There are five other campgrounds in Glacier still open. One is a reservation campground and the others are first come, first serve. Think of a change in plans as an adventure. You may discover something new and enjoyable because your original plans were altered by conditions out of your control.
When you think about it, you only have a few conditions to worry about -- wind, heavy rain, hail, tornado, fire, flood, hurricane, earthquake, tsunami, blizzard, sand storm and maybe a dust devil or two.
--Keep Smilin’, Dr. R.V. Shrink

Wednesday, July 22, 2015

RV Looney Tunes

Dear Dr. R.V. Shrink:
I don’t mean to be an annoyance, but I need more help. I wrote a few weeks ago about my husband not fixing the hot water heater that was singing to me. Since I last wrote, my husband spent several hours and dollars trying to fix our hot water heater as you suggested. He couldn’t get the element to unscrew and finally sought professional help which was not cheap.

I hate to sound like a broken record, but the hot water heater is still singing to me. This time it’s a different tune and a whole lot worse. The sound comes from the tank every time I turn on the hot water. I hesitated to bring this issue up with my husband. He is still agitated by the last episode. To my surprise, he brought it up. The noise seems to be bugging him also.

We are five hundred miles away from where we had the element changed. My husband called them and they said it was not the element. They suggested we now need new “check valves.” Is our hot water heater possessed? Are we getting scammed? Should we just play loud music all the time to drown out the water heater noise? Please send more advice our way.
--Sounding Board, no longer in Bozeman

Dear Boze, again:
You are not getting scammed. It is also a common occurrence to have check valves start making noise. Perhaps something was flushed into one when the element work was done. Regardless, it is another simple fix. If your husband doesn’t feel confident doing plumbing work, you might want to have another repair shop handle it.

Depending on the model hot water heater and RV floor plan, it can be quick and easy or a real pain. It is usually all about access.

I am imagining your husband trying to get the element out. It can be challenging. The last time I tackled mine, it was a task. It is on the inside, backside of the heater, which meant taking part of the under cabinet apart to reach. Most people find the element very hard to budge. The element nut is very thin and hard to grip. The often sold, thin-walled element socket is not really the best tool for the job. I use a regular inch and a half, six point socket that fits my half-inch ratchet. It allows me much more leverage. Even with that, I had to use my torch to heat the tank wall before it would budge.

You will find one or two check valves on the backside of your tank. They should loosen a bit easier than the element. The valves that often come with your unit have plastic inserts. I would recommend you switch them out with brass.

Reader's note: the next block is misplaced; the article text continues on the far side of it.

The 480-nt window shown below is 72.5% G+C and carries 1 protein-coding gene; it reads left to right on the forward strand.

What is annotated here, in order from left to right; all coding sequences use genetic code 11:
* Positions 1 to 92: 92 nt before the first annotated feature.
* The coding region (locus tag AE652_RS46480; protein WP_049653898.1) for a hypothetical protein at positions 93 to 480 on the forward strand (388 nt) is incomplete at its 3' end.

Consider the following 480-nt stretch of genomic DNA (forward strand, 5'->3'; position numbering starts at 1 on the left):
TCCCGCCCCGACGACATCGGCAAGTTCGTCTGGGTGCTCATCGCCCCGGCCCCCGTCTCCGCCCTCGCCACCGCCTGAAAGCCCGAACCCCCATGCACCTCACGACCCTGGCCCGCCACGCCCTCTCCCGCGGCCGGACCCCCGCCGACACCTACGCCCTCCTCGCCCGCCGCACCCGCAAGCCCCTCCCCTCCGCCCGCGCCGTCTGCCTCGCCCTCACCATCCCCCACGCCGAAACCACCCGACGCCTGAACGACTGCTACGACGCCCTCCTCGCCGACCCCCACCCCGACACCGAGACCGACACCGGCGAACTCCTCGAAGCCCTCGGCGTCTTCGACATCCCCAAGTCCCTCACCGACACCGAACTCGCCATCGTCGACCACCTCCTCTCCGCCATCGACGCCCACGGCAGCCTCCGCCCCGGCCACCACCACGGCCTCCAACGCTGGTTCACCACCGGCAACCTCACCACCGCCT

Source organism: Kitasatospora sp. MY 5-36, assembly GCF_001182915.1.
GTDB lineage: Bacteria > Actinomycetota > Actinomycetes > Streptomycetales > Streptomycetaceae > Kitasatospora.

The biggest problem in doing the job yourself is finding the valves. They look like a fitting that would come from any hardware, but I found they are not. Because they just made noise and everything worked, I took my time looking for the parts. I tried every home improvement store we passed. I tried every hardware I passed. I tried every plumbing business I passed. Every place had female thread check valves, but it would cost an arm and both legs to buy enough fittings to make them work in this application. I finally went online and found several places that offered them. The going price seemed to be north of twenty bucks apiece.

If I had it to do over, I would not have invested my retirement in the stock market. I would have invested it all in brass fittings. I would be a billionaire.

Some people would say I’m cheap, but I like to think of myself as frugal. Just because I refill my expensive wine bottles with boxed wine, does not necessarily make me cheap.

My point is, you don’t have to take the first bid. I surfed around online and found two places that sold the exact check valves for less than ten bucks apiece. One wanted $35 dollars to ship them to me and the other wanted $4. Guess which one I bought from!

So here is the bottomline. Your husband can go to another professional and spend one hundred plus dollars to silence the hot water heater, or take a crack at it himself. It means taking one or two water lines loose, extracting the valve(s), replacing them, and hooking up the water lines again. I like to think of these little annoyances as an adventure. You also get more acquainted with your rig and have a better understanding of how it all works.

Don’t be afraid to tackle these jobs. There will always be something that needs tweaking, so don’t turn them all into mountains, they are just mole hills.
--Keep Smilin’. Dr. R.V. Shrink

Wednesday, July 15, 2015

RV Chairman of the Road

Dear Dr. R.V. Shrink:
I don’t know who engineers motorhomes, but they need to work on TV placement. When we were shopping for our rig we finally gave up finding one with a TV located in a comfortable place for viewing.